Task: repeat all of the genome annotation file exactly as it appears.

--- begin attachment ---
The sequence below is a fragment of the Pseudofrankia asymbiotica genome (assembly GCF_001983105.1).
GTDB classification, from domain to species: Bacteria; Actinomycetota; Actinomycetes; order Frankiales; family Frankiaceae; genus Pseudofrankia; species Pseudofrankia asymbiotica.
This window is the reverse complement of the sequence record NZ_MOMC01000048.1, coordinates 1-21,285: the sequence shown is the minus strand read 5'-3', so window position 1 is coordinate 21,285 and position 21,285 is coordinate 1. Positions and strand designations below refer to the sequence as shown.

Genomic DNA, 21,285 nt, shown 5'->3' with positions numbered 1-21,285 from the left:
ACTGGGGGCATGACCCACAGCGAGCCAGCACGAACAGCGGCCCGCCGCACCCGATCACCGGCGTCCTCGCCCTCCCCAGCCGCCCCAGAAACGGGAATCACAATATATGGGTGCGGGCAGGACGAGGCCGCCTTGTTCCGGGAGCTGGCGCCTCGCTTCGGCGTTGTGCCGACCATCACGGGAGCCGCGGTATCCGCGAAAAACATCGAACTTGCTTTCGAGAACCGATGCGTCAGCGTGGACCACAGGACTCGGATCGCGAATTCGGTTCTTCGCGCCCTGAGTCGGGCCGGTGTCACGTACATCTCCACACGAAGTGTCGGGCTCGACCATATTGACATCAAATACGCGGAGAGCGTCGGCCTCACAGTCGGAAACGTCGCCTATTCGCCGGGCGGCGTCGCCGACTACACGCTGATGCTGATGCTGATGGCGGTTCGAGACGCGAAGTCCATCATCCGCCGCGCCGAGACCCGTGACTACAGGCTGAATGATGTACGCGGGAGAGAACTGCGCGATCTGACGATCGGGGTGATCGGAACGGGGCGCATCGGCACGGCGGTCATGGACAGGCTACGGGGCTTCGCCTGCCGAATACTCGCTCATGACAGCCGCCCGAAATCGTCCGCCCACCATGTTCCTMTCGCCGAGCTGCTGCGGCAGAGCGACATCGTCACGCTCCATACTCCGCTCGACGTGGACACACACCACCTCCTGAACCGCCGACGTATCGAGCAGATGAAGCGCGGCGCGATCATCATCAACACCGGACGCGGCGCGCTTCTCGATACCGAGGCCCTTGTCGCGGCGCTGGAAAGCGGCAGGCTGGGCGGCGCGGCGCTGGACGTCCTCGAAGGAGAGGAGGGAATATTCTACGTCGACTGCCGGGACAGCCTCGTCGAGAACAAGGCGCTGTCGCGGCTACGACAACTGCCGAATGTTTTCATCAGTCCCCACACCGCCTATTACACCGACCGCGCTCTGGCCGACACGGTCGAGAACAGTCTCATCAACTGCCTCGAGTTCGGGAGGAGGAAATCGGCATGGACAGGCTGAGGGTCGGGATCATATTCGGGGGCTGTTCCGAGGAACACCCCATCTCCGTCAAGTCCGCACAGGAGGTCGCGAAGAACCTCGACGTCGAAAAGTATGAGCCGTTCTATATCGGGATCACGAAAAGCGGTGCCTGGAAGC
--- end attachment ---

The sequence below is a fragment of the Pseudofrankia asymbiotica genome (assembly GCF_001983105.1).
GTDB classification, from domain to species: Bacteria; Actinomycetota; Actinomycetes; order Frankiales; family Frankiaceae; genus Pseudofrankia; species Pseudofrankia asymbiotica.
This window is the reverse complement of the sequence record NZ_MOMC01000048.1, coordinates 1-21,285: the sequence shown is the minus strand read 5'-3', so window position 1 is coordinate 21,285 and position 21,285 is coordinate 1. Positions and strand designations below refer to the sequence as shown.

Genomic DNA, 21,285 nt, shown 5'->3' with positions numbered 1-21,285 from the left:
ACTGGGGGCATGACCCACAGCGAGCCAGCACGAACAGCGGCCCGCCGCACCCGATCACCGGCGTCCTCGCCCTCCCCAGCCGCCCCAGAAACGGGAATCACAATATATGGGTGCGGGCAGGACGAGGCCGCCTTGTTCCGGGAGCTGGCGCCTCGCTTCGGCGTTGTGCCGACCATCACGGGAGCCGCGGTATCCGCGAAAAACATCGAACTTGCTTTCGAGAACCGATGCGTCAGCGTGGACCACAGGACTCGGATCGCGAATTCGGTTCTTCGCGCCCTGAGTCGGGCCGGTGTCACGTACATCTCCACACGAAGTGTCGGGCTCGACCATATTGACATCAAATACGCGGAGAGCGTCGGCCTCACAGTCGGAAACGTCGCCTATTCGCCGGGCGGCGTCGCCGACTACACGCTGATGCTGATGCTGATGGCGGTTCGAGACGCGAAGTCCATCATCCGCCGCGCCGAGACCCGTGACTACAGGCTGAATGATGTACGCGGGAGAGAACTGCGCGATCTGACGATCGGGGTGATCGGAACGGGGCGCATCGGCACGGCGGTCATGGACAGGCTACGGGGCTTCGCCTGCCGAATACTCGCTCATGACAGCCGCCCGAAATCGTCCGCCCACCATGTTCCTMTCGCCGAGCTGCTGCGGCAGAGCGACATCGTCACGCTCCATACTCCGCTCGACGTGGACACACACCACCTCCTGAACCGCCGACGTATCGAGCAGATGAAGCGCGGCGCGATCATCATCAACACCGGACGCGGCGCGCTTCTCGATACCGAGGCCCTTGTCGCGGCGCTGGAAAGCGGCAGGCTGGGCGGCGCGGCGCTGGACGTCCTCGAAGGAGAGGAGGGAATATTCTACGTCGACTGCCGGGACAGCCTCGTCGAGAACAAGGCGCTGTCGCGGCTACGACAACTGCCGAATGTTTTCATCAGTCCCCACACCGCCTATTACACCGACCGCGCTCTGGCCGACACGGTCGAGAACAGTCTCATCAACTGCCTCGAGTTCGGGAGGAGGAAATCGGCATGGACAGGCTGAGGGTCGGGATCATATTCGGGGGCTGTTCCGAGGAACACCCCATCTCCGTCAAGTCCGCACAGGAGGTCGCGAAGAACCTCGACGTCGAAAAGTATGAGCCGTTCTATATCGGGATCACGAAAAGCGGTGCCTGGAAGC